Human-leopard conflict in Pakistan is fueled by human encroachment in corridors and the greater availability of livestock compared to natural prey. Relevant conservationists and wildlife managers have a variety of tools to lessen the conflict. However, in the Galiat forests of Abbottabad in northwest Pakistan, they seem to have been unsuccessful so far in helping the threatened population of common leopards throughout Pakistan.
Habitat fragmentation is the most dominant human-driven cause of global environmental change. Understanding the consequences of habitat fragmentation and how we can mitigate its most negative effects remains one of the key goals in conservation. The January issue of Ecography was highlighted as a Special Issue focusing habitat fragmentation, particularly the integration of long-term experiments and theory development.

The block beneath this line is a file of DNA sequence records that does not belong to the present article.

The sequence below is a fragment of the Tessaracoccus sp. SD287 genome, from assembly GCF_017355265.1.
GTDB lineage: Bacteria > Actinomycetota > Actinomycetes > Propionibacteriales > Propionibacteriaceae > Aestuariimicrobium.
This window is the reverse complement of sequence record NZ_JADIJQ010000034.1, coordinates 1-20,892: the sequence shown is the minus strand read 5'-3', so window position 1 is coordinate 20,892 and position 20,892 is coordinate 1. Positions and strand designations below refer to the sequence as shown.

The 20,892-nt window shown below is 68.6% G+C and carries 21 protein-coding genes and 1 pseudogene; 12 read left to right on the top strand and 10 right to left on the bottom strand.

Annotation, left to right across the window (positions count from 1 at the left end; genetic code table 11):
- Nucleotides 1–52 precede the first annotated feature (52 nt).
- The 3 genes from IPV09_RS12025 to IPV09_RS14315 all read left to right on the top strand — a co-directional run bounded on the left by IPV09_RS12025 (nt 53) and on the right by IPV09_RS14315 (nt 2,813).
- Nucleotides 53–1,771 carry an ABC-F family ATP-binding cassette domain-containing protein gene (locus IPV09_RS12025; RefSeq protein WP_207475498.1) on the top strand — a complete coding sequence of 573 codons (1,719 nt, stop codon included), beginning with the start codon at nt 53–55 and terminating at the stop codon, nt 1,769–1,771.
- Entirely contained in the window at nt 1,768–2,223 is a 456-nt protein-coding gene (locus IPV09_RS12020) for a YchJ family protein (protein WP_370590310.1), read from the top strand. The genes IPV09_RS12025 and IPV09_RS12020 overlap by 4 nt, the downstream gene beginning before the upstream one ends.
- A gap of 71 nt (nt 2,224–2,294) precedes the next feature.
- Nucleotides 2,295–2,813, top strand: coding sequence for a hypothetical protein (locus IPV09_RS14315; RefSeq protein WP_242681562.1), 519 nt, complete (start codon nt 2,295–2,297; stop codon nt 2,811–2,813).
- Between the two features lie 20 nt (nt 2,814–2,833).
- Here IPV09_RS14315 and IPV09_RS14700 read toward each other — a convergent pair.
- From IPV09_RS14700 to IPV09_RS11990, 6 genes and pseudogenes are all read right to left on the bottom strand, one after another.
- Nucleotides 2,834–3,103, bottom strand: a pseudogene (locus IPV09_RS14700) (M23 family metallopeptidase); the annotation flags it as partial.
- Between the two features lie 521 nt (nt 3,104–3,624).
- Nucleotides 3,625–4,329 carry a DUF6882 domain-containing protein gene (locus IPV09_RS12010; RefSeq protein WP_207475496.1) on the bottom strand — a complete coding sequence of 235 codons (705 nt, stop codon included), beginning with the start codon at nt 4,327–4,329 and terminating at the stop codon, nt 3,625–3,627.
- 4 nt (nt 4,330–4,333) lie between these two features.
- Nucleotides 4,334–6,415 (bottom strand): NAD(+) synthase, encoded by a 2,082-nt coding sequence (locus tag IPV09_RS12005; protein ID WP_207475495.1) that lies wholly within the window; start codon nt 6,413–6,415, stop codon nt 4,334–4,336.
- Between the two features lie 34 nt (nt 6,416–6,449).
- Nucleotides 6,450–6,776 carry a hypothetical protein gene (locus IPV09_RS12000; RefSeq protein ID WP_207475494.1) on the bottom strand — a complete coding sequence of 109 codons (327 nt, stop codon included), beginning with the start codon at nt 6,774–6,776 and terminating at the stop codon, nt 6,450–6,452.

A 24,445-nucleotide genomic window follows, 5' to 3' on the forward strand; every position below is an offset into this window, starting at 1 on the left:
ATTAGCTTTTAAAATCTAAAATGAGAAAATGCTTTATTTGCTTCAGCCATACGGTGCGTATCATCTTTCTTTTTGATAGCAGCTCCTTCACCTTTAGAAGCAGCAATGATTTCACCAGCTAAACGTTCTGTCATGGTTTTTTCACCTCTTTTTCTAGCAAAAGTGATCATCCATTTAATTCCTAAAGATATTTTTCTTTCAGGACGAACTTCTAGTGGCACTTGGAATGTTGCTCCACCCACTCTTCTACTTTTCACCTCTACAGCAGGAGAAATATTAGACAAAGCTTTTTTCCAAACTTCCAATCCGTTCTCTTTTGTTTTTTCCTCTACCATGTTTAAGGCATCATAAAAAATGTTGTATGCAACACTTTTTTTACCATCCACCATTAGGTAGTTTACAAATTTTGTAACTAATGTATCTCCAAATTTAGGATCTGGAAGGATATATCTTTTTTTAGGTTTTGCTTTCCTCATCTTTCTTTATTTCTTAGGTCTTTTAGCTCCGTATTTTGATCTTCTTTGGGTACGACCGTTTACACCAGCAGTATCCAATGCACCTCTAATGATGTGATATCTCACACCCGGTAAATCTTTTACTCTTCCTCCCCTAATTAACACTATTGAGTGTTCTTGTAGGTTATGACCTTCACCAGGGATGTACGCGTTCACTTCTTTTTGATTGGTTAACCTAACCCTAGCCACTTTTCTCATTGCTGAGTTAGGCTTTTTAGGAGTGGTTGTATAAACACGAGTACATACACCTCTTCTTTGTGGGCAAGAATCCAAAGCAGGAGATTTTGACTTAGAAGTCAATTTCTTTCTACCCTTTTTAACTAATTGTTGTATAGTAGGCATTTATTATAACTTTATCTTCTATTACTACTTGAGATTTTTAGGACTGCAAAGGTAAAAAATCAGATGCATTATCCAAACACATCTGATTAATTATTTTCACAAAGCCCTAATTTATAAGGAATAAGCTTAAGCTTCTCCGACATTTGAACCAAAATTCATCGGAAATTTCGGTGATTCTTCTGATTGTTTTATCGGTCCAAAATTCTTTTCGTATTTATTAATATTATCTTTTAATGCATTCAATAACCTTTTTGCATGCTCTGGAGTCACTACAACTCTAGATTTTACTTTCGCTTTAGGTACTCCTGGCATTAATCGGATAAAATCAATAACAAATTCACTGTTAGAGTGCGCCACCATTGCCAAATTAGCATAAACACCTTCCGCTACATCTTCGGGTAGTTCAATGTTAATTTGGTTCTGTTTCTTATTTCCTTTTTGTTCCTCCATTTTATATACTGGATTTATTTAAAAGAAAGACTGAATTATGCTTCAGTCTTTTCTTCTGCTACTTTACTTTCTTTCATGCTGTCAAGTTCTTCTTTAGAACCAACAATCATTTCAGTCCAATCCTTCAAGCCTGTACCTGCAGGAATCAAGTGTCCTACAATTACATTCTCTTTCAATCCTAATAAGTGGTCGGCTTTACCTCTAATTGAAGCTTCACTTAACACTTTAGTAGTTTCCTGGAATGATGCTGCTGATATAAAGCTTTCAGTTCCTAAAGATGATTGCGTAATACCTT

Do patch size and isolation really affect species richness, or does only habitat size matter? We address the latest critique of corridors and habitat fragmentation, Lenore Fahrig’s “habitat amount hypothesis”. Fahrig questions whether the theory of island biogeography is relevant to landscapes and whether effects of habitat configurations (patch size, patch connectivity) can be distinguished from effects of habitat loss. A new study shows that corridors do increase biodiversity, over and above habitat amount.
A fence constructed to protect endangered cassowaries impedes the ability of many organisms – including cassowaries themselves – to use a large habitat corridor. This Digest updates another from 2013 that featured Donaghy’s Corridor in tropical northern Australia and its role in re-connecting an isolated tropical forest fragment.
A new framework provides habitat network design principles to maintain connectivity in the face of land-use and climate change. The main message is that optimizing networks of protected areas for connectivity alongside habitat quality slows the breakdown of sparse habitat networks, even in landscapes where land-use change and climate change are ongoing.